# Multiple linear regression prediction

Let $$Y_i$$ be the percent of voters that selected Obama in county $$i=1,…,n$$. We model $Y_i|\beta,\sigma^2\sim \mbox{Normal}(\alpha+X_{1i}\beta_1+…+X_{pi}\beta_p,\sigma^2)$ where $$X_{ji}$$ is the $$j^{th}$$ covariate for county $$i$$.

## Load and standardize the 2012 election data

# Load the data

Y     <- dat[,2]
Y     <- (Y-mean(Y))/sd(Y)
X     <- dat[,4:18]
X     <- X[,-10] # X1 and X10 are perfectly correlated
X     <- scale(X)

# Remove 5 observations for model fitting

test  <- c(20,40,60,80,100)

Yo    <- Y[-test]    # Observed data
Xo    <- X[-test,]

Yp    <- Y[test]     # Counties set aside for prediction
Xp    <- X[test,]

no    <- length(Yo)
np    <- length(Yp)
p     <- ncol(Xo)


## Fit the linear regression model with Gaussian priors

library(rjags)

model_string <- "model{

# Likelihood
for(i in 1:no){
Yo[i]   ~ dnorm(muo[i],inv.var)
muo[i] <- alpha + inprod(Xo[i,],beta[])
}

# Prediction
for(i in 1:np){
Yp[i]  ~ dnorm(mup[i],inv.var)
mup[i] <- alpha + inprod(Xp[i,],beta[])
}

# Priors
for(j in 1:p){
beta[j] ~ dnorm(0,0.0001)
}
alpha     ~ dnorm(0, 0.01)
inv.var   ~ dgamma(0.01, 0.01)
sigma     <- 1/sqrt(inv.var)
}"


## Compile the model in JAGS

# NOTE: Yp is not sent to JAGS!
model <- jags.model(textConnection(model_string),
data = list(Yo=Yo,no=no,np=np,p=p,Xo=Xo,Xp=Xp))

## Compiling model graph
##    Resolving undeclared variables
##    Allocating nodes
##    Graph Size: 1826
##
## Initializing model

update(model, 10000, progress.bar="none")

samp <- coda.samples(model,
variable.names=c("beta","sigma","Yp","alpha"),
n.iter=20000, progress.bar="none")

summary(samp)

##
## Iterations = 10001:30000
## Thinning interval = 1
## Number of chains = 1
## Sample size per chain = 20000
##
## 1. Empirical mean and standard deviation for each variable,
##    plus standard error of the mean:
##
##                Mean      SD  Naive SE Time-series SE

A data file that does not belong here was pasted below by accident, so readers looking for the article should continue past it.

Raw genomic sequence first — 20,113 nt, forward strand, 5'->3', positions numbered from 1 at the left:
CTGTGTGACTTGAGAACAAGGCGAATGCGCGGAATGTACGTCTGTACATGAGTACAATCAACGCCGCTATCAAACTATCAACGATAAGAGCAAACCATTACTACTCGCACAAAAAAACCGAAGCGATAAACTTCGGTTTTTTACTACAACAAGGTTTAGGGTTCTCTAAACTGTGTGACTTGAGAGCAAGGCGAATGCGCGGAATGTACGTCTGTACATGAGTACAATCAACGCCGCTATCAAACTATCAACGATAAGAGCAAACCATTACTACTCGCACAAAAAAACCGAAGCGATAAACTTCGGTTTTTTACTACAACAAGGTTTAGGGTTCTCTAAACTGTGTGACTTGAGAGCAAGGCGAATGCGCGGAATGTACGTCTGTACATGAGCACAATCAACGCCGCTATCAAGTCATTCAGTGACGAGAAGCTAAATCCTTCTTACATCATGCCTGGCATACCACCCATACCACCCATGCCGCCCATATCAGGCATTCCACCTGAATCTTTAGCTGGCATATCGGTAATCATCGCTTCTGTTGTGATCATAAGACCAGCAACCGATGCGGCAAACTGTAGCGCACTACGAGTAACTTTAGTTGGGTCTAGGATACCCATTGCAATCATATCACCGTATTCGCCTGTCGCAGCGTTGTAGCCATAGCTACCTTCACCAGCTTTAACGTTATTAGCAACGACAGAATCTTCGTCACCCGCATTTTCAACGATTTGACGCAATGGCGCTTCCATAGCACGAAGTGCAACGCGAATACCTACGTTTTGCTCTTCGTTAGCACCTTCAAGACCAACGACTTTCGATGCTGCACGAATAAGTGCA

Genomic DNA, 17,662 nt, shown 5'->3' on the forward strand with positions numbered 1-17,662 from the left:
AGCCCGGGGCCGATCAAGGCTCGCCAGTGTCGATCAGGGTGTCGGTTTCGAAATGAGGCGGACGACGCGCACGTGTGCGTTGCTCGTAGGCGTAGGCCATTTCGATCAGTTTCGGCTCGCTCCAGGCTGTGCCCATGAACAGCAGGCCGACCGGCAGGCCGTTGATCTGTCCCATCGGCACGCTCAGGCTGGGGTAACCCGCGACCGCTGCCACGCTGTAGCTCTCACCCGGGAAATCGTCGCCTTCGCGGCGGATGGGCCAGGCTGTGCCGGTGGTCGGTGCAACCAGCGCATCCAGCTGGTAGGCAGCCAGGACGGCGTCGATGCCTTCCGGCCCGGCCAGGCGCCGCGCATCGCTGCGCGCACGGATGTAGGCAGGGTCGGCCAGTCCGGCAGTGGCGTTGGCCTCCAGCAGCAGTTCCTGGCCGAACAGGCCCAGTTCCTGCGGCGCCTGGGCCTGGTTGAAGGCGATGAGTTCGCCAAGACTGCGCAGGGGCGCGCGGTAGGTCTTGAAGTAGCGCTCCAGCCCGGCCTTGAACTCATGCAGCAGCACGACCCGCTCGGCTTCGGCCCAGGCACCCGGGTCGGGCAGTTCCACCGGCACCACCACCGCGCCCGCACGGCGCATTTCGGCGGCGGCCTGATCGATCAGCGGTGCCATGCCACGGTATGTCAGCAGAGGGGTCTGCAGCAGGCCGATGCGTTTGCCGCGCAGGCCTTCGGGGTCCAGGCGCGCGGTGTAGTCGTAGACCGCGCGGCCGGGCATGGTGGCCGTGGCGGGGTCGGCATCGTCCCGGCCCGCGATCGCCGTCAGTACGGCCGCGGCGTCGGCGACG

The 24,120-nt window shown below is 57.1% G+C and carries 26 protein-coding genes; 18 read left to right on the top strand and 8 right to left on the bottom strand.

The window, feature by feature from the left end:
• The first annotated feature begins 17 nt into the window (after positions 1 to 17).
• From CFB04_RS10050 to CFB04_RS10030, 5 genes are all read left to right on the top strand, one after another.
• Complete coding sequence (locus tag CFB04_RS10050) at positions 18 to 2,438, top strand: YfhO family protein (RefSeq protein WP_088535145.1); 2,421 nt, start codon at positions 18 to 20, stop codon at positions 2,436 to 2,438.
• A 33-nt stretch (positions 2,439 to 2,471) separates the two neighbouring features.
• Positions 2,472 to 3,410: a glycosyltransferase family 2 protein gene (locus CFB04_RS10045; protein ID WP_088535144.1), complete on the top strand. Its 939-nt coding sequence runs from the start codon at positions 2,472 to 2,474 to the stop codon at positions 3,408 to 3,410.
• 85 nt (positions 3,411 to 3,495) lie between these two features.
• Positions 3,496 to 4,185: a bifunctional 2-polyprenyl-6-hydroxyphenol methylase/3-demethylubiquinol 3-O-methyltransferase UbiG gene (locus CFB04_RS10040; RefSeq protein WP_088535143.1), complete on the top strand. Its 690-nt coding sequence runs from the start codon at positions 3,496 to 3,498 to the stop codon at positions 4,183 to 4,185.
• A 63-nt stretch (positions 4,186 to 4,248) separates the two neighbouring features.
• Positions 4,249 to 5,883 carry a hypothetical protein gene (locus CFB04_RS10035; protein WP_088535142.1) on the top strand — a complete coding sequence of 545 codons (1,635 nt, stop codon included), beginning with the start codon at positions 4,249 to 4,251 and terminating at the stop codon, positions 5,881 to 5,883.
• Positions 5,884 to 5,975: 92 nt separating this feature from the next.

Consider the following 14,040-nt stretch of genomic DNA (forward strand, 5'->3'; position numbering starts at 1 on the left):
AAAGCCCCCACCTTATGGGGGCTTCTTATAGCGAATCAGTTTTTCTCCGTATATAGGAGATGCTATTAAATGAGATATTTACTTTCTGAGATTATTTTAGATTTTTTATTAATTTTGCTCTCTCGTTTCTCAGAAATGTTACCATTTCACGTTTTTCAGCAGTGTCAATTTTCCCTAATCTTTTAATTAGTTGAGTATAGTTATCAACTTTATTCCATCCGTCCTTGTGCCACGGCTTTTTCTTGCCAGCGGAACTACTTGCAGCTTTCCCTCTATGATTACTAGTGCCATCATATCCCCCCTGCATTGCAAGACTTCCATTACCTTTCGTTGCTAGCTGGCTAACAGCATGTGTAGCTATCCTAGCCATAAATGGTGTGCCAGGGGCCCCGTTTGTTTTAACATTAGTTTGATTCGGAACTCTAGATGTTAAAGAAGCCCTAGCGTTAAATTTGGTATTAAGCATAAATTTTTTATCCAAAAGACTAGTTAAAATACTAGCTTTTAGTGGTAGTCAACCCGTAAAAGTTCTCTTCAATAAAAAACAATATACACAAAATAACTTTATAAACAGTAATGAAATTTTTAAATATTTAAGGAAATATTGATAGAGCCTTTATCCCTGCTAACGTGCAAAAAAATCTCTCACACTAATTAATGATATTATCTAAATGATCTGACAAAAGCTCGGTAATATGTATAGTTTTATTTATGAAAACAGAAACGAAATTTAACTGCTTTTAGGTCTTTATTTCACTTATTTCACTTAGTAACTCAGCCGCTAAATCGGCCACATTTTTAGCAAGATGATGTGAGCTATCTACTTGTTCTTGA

## Yp[1]    -0.9136022 0.49689 0.0035136      0.0047567
## Yp[2]     0.4227801 0.52124 0.0036857      0.0051239
## Yp[3]     1.4956660 0.63926 0.0045203      0.0058101
## Yp[4]    -0.5697908 0.47450 0.0033552      0.0036524
## Yp[5]    -1.1367092 0.48137 0.0034038      0.0035959
## alpha    -0.0003303 0.04780 0.0003380      0.0003486
## beta[1]  -0.1372551 0.11804 0.0008347      0.0020852
## beta[2]  -0.0514684 0.06022 0.0004258      0.0007029
## beta[3]   0.1336259 0.12404 0.0008771      0.0022936
## beta[4]  -0.5530310 0.99133 0.0070098      0.2050220
## beta[5]   0.7319574 0.90044 0.0063671      0.1825724
## beta[6]   0.1747891 0.28010 0.0019806      0.0572633
## beta[7]   0.2172308 0.08920 0.0006308      0.0084946
## beta[8]   0.1179216 0.15147 0.0010710      0.0208046
## beta[9]  -0.4648639 0.18111 0.0012806      0.0065604
## beta[10]  0.0897669 0.06405 0.0004529      0.0012282
## beta[11] -0.0469901 0.08089 0.0005720      0.0012194
## beta[12]  0.0343414 0.05916 0.0004184      0.0005937
## beta[13]  0.2152934 0.08708 0.0006157      0.0017663
## beta[14] -0.1119907 0.06953 0.0004917      0.0012076
## sigma     0.4599528 0.03686 0.0002607      0.0003674
##
## 2. Quantiles for each variable:
##
##              2.5%       25%        50%       75%    97.5%
## Yp[1]    -1.90238 -1.244089 -0.9145996 -0.581604  0.06615
## Yp[2]    -0.60653  0.076250  0.4234304  0.769634  1.44769
## Yp[3]     0.23336  1.070320  1.4972346  1.921019  2.74489
## Yp[4]    -1.50058 -0.887855 -0.5719314 -0.253579  0.36211
## Yp[5]    -2.08505 -1.461510 -1.1329064 -0.807812 -0.20084
## alpha    -0.09444 -0.032359 -0.0001946  0.031933  0.09403
## beta[1]  -0.37071 -0.215998 -0.1360272 -0.058618  0.09134
## beta[2]  -0.16980 -0.091928 -0.0511394 -0.011343  0.06604
## beta[3]  -0.10904  0.051521  0.1319619  0.215743  0.38046
## beta[4]  -2.71195 -1.156525 -0.5309494  0.108000  1.27738
## beta[5]  -1.25258  0.194394  0.7513626  1.318882  2.45772
## beta[6]  -0.44016  0.008076  0.1803429  0.356036  0.71434
## beta[7]   0.03850  0.159003  0.2177323  0.276733  0.39137
## beta[8]  -0.19935  0.023752  0.1218704  0.215659  0.41876
## beta[9]  -0.82241 -0.585074 -0.4626599 -0.342815 -0.10954
## beta[10] -0.03501  0.046528  0.0899251  0.132719  0.21632
## beta[11] -0.20419 -0.101115 -0.0472861  0.007355  0.11309
## beta[12] -0.08057 -0.005340  0.0339851  0.074130  0.15047
## beta[13]  0.04368  0.157558  0.2149872  0.273992  0.38752
## beta[14] -0.24761 -0.158451 -0.1121980 -0.065626  0.02548
## sigma     0.39391  0.434247  0.4577187  0.483160  0.53902


## Plot samples from the posterior preditive distribution (PPD) and plug-in distribution

#Extract the samples for each parameter

samps       <- samp[[1]]
Yp.samps    <- samps[,1:5]
alpha.samps <- samps[,6]
beta.samps  <- samps[,7:20]
sigma.samps <- samps[,21]

# Compute the posterior mean for the plug-in predictions

beta.mn  <- colMeans(beta.samps)
sigma.mn <- mean(sigma.samps)
alpha.mn <- mean(alpha.samps)

# Plot the PPD and plug-in

for(j in 1:np){

# PPD
plot(density(Yp.samps[,j]),xlab="Y",main="PPD")

# Plug-in
mu <- alpha.mn+sum(Xp[j,]*beta.mn)
y  <- rnorm(20000,mu,sigma.mn)
lines(density(y),col=2)

# Truth
abline(v=Yp[j],col=3,lwd=2)

legend("topright",c("PPD","Plug-in","Truth"),col=1:3,lty=1,inset=0.05)
}


Notice how the PPD densities are slightly wider than the plug-in densities; this is the effect of accounting for uncertainty in $$\beta$$ and $$\sigma$$.